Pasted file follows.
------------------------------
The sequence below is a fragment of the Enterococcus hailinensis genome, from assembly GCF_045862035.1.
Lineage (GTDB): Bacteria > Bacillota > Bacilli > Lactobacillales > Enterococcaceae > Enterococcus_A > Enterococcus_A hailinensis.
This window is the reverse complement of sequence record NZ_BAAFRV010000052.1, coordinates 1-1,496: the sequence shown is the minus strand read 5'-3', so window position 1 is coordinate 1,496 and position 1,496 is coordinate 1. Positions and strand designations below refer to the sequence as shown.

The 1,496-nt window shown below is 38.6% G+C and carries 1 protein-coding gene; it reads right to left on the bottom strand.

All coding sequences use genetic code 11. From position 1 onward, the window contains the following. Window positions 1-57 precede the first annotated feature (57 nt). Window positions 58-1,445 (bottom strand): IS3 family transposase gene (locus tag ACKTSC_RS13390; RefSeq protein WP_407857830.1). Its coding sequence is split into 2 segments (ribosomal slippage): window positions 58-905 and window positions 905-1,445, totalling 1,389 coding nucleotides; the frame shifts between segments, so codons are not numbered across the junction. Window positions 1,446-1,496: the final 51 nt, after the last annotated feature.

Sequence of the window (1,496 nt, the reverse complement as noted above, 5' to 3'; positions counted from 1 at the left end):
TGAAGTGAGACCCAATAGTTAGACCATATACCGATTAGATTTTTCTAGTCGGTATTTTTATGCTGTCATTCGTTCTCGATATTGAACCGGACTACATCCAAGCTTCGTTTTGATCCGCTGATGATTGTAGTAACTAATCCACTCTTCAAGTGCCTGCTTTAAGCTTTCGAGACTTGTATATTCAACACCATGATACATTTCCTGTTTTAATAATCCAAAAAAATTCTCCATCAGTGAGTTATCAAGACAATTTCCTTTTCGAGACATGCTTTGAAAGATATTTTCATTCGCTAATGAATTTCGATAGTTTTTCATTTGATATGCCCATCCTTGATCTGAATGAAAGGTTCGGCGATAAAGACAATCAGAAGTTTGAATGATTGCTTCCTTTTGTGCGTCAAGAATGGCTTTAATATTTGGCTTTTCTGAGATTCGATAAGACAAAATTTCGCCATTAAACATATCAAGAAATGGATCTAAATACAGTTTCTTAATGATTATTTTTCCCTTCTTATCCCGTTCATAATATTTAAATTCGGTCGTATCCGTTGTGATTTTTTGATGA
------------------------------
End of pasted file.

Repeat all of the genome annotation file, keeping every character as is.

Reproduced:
The sequence below is a fragment of the Enterococcus hailinensis genome, from assembly GCF_045862035.1.
Lineage (GTDB): Bacteria > Bacillota > Bacilli > Lactobacillales > Enterococcaceae > Enterococcus_A > Enterococcus_A hailinensis.
This window is the reverse complement of sequence record NZ_BAAFRV010000052.1, coordinates 1-1,496: the sequence shown is the minus strand read 5'-3', so window position 1 is coordinate 1,496 and position 1,496 is coordinate 1. Positions and strand designations below refer to the sequence as shown.

The 1,496-nt window shown below is 38.6% G+C and carries 1 protein-coding gene; it reads right to left on the bottom strand.

All coding sequences use genetic code 11. From position 1 onward, the window contains the following. Window positions 1-57 precede the first annotated feature (57 nt). Window positions 58-1,445 (bottom strand): IS3 family transposase gene (locus tag ACKTSC_RS13390; RefSeq protein WP_407857830.1). Its coding sequence is split into 2 segments (ribosomal slippage): window positions 58-905 and window positions 905-1,445, totalling 1,389 coding nucleotides; the frame shifts between segments, so codons are not numbered across the junction. Window positions 1,446-1,496: the final 51 nt, after the last annotated feature.

Sequence of the window (1,496 nt, the reverse complement as noted above, 5' to 3'; positions counted from 1 at the left end):
TGAAGTGAGACCCAATAGTTAGACCATATACCGATTAGATTTTTCTAGTCGGTATTTTTATGCTGTCATTCGTTCTCGATATTGAACCGGACTACATCCAAGCTTCGTTTTGATCCGCTGATGATTGTAGTAACTAATCCACTCTTCAAGTGCCTGCTTTAAGCTTTCGAGACTTGTATATTCAACACCATGATACATTTCCTGTTTTAATAATCCAAAAAAATTCTCCATCAGTGAGTTATCAAGACAATTTCCTTTTCGAGACATGCTTTGAAAGATATTTTCATTCGCTAATGAATTTCGATAGTTTTTCATTTGATATGCCCATCCTTGATCTGAATGAAAGGTTCGGCGATAAAGACAATCAGAAGTTTGAATGATTGCTTCCTTTTGTGCGTCAAGAATGGCTTTAATATTTGGCTTTTCTGAGATTCGATAAGACAAAATTTCGCCATTAAACATATCAAGAAATGGATCTAAATACAGTTTCTTAATGATTATTTTTCCCTTCTTATCCCGTTCATAATATTTAAATTCGGTCGTATCCGTTGTGATTTTTTGATGA